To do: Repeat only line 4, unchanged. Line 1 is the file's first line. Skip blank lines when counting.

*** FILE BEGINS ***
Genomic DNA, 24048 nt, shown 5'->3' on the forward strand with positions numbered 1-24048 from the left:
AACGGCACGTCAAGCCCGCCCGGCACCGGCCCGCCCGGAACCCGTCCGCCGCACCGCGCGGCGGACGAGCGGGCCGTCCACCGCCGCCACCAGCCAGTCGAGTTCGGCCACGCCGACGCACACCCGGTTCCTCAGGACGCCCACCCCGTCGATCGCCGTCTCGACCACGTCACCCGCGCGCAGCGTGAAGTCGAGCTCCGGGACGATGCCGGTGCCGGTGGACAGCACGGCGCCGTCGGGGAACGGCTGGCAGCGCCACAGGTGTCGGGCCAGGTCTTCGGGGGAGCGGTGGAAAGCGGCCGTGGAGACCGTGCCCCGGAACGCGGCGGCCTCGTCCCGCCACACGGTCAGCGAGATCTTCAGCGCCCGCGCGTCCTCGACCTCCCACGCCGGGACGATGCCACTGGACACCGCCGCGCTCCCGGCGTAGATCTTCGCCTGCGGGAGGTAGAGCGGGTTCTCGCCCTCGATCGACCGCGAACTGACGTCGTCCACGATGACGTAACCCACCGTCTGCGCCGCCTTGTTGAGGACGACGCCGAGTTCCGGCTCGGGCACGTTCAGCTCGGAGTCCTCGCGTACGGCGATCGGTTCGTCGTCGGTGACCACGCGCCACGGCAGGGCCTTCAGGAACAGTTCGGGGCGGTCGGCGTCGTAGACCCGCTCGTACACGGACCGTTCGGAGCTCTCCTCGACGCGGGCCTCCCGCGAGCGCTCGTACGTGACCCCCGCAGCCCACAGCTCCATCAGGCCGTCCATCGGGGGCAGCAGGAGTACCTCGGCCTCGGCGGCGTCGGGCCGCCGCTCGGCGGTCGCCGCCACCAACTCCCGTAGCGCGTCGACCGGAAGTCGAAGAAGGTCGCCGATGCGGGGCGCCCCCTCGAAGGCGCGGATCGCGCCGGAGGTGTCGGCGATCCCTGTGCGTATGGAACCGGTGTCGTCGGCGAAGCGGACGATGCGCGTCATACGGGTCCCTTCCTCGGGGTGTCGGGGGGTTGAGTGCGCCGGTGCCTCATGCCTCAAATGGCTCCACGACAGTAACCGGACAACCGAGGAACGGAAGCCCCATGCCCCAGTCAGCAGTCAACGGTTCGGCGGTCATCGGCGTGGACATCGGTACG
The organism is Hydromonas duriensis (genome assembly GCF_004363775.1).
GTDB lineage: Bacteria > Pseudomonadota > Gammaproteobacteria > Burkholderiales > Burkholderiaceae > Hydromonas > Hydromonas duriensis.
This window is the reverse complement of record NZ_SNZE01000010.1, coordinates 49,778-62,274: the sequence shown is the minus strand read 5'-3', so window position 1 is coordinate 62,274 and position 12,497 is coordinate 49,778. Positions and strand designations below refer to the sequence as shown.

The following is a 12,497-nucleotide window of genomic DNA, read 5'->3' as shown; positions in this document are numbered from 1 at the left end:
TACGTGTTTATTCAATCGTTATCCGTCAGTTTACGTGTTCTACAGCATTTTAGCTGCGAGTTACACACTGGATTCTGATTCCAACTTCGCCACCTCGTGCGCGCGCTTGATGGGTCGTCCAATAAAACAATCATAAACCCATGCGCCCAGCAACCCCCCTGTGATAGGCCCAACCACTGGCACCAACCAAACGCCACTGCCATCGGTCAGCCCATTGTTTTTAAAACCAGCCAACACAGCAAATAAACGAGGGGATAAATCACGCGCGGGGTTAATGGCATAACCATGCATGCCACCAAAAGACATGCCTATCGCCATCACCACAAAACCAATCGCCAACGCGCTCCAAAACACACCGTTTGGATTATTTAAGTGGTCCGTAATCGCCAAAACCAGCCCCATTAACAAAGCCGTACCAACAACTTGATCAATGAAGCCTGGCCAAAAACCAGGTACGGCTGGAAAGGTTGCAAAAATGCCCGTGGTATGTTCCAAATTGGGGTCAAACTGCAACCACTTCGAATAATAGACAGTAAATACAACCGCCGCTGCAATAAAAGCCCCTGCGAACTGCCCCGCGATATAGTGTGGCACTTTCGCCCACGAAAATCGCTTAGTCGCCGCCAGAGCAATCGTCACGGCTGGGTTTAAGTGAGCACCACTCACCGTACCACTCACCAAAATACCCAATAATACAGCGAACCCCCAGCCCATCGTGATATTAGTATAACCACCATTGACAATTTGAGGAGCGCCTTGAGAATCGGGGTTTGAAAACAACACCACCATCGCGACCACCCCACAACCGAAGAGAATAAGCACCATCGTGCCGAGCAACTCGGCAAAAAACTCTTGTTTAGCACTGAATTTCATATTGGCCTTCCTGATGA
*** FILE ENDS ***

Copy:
GTDB lineage: Bacteria > Pseudomonadota > Gammaproteobacteria > Burkholderiales > Burkholderiaceae > Hydromonas > Hydromonas duriensis.